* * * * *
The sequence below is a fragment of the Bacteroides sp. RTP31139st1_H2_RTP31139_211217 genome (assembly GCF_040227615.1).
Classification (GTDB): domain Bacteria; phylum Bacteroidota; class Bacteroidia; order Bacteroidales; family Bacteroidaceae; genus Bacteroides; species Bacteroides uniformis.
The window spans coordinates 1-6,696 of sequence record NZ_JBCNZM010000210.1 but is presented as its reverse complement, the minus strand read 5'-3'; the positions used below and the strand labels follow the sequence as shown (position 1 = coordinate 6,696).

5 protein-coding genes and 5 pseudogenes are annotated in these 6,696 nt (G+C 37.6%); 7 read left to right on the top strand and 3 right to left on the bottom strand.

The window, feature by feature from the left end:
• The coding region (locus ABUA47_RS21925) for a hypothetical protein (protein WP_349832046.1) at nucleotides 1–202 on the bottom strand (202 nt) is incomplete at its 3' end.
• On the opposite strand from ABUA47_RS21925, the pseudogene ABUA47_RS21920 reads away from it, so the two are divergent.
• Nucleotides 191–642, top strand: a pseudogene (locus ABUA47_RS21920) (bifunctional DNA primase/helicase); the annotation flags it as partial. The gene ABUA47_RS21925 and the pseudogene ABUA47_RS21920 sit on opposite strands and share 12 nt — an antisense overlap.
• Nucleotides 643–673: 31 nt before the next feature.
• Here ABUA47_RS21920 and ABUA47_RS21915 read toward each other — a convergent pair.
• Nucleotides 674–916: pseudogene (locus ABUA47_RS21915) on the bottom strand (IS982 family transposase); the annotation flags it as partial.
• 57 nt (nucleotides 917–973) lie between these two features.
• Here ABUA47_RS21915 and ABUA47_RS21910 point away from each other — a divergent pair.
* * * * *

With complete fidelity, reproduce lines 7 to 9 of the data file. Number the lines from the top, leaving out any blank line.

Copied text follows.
• On the opposite strand from ABUA47_RS21925, the pseudogene ABUA47_RS21920 reads away from it, so the two are divergent.
• Nucleotides 191–642, top strand: a pseudogene (locus ABUA47_RS21920) (bifunctional DNA primase/helicase); the annotation flags it as partial. The gene ABUA47_RS21925 and the pseudogene ABUA47_RS21920 sit on opposite strands and share 12 nt — an antisense overlap.
• Nucleotides 643–673: 31 nt before the next feature.